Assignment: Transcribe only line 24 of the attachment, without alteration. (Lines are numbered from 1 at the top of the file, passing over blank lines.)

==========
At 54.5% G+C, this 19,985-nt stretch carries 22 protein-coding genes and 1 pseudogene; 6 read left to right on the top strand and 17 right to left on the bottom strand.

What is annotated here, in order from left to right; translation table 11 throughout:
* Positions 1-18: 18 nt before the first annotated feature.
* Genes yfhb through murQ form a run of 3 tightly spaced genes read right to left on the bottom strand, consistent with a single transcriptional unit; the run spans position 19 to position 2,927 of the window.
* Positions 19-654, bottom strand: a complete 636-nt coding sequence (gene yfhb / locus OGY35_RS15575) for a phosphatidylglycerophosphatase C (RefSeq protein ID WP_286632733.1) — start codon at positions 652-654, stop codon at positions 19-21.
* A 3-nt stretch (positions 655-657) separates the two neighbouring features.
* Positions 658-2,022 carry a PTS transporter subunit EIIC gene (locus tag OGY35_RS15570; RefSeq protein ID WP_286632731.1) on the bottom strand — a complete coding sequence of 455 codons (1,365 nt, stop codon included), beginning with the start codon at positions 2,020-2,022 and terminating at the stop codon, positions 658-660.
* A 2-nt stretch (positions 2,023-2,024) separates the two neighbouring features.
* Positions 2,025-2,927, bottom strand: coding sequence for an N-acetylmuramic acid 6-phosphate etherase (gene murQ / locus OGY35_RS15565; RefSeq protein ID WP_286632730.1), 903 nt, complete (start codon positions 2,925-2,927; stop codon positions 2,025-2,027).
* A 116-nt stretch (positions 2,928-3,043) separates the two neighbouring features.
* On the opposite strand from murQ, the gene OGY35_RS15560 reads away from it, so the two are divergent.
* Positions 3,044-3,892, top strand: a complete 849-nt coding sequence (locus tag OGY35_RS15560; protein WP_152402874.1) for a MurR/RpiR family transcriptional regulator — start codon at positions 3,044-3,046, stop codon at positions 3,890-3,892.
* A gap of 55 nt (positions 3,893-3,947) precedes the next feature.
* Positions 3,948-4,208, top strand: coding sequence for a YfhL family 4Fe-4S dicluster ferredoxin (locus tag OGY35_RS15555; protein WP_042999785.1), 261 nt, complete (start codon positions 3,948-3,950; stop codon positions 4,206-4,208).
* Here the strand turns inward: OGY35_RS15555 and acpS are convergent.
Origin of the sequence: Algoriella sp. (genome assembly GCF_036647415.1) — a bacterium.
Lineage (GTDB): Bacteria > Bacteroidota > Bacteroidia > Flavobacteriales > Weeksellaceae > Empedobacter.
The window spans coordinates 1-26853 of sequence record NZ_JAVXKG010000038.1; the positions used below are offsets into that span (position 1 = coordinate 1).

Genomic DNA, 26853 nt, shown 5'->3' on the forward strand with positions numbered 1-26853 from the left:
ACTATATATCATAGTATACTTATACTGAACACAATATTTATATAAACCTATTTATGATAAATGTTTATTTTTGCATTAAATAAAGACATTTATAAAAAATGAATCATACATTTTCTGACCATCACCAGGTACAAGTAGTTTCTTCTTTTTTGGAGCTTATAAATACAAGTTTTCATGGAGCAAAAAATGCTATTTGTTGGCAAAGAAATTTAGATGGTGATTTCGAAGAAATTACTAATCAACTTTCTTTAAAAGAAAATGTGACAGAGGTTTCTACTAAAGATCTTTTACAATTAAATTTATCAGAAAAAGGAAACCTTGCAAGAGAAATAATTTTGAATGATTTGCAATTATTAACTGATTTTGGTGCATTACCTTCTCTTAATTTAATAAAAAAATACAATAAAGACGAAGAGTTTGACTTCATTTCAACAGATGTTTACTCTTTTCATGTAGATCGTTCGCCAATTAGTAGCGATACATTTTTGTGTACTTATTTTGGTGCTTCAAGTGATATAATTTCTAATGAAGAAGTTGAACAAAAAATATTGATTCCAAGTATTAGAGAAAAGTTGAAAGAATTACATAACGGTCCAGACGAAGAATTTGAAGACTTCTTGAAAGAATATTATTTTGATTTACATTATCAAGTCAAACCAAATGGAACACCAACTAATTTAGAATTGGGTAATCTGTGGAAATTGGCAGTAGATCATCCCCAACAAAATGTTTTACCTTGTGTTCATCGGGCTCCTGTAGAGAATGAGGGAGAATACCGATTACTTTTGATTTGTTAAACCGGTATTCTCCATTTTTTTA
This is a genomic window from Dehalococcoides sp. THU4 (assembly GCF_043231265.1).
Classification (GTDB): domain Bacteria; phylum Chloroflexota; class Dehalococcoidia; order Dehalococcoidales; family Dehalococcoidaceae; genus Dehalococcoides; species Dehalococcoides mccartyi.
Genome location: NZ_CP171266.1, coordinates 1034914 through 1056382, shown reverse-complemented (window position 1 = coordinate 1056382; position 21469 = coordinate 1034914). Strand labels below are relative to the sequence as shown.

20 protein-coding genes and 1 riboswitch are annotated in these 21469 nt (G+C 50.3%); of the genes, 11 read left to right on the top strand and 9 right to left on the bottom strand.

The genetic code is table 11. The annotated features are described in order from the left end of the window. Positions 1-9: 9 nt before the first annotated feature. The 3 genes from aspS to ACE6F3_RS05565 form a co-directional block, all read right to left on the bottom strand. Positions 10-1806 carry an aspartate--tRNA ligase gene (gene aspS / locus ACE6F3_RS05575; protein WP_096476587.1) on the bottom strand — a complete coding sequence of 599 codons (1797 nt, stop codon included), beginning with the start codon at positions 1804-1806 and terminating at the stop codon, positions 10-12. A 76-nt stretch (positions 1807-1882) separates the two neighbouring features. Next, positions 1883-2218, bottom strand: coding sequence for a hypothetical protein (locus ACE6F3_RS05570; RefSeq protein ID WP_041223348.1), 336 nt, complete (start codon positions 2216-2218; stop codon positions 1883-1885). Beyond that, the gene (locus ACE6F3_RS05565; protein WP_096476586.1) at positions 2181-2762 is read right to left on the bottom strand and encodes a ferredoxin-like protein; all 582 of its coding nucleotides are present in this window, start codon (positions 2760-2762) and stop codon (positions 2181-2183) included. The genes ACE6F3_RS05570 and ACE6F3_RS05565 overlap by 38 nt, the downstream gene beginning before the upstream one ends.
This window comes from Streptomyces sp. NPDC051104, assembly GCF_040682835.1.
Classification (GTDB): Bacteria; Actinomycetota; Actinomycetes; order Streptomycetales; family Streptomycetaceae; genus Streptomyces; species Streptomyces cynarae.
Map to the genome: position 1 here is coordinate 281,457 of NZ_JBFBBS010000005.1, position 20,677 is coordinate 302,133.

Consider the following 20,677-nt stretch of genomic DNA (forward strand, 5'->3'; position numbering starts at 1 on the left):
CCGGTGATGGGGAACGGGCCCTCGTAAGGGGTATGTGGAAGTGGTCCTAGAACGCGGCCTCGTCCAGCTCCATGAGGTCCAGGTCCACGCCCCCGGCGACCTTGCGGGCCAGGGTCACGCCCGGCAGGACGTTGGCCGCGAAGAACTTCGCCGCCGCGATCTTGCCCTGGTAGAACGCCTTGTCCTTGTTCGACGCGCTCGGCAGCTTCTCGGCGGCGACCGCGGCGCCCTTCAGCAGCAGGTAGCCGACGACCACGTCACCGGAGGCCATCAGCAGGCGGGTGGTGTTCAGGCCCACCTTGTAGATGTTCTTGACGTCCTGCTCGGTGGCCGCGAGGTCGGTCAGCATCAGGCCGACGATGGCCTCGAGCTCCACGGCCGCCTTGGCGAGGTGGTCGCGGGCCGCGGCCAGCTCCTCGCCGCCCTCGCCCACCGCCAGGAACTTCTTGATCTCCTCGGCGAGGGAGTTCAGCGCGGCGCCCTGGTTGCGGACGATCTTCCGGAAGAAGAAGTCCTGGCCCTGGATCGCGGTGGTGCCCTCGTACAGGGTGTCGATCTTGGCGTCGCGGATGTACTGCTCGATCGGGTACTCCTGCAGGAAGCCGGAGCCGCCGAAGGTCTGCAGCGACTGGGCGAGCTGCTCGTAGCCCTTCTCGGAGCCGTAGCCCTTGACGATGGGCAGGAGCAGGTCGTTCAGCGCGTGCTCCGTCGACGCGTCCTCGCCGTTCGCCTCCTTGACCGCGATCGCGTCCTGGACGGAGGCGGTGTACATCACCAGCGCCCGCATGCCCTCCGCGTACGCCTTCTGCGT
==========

20 protein-coding genes and 1 riboswitch are annotated in these 21469 nt (G+C 50.3%); of the genes, 11 read left to right on the top strand and 9 right to left on the bottom strand.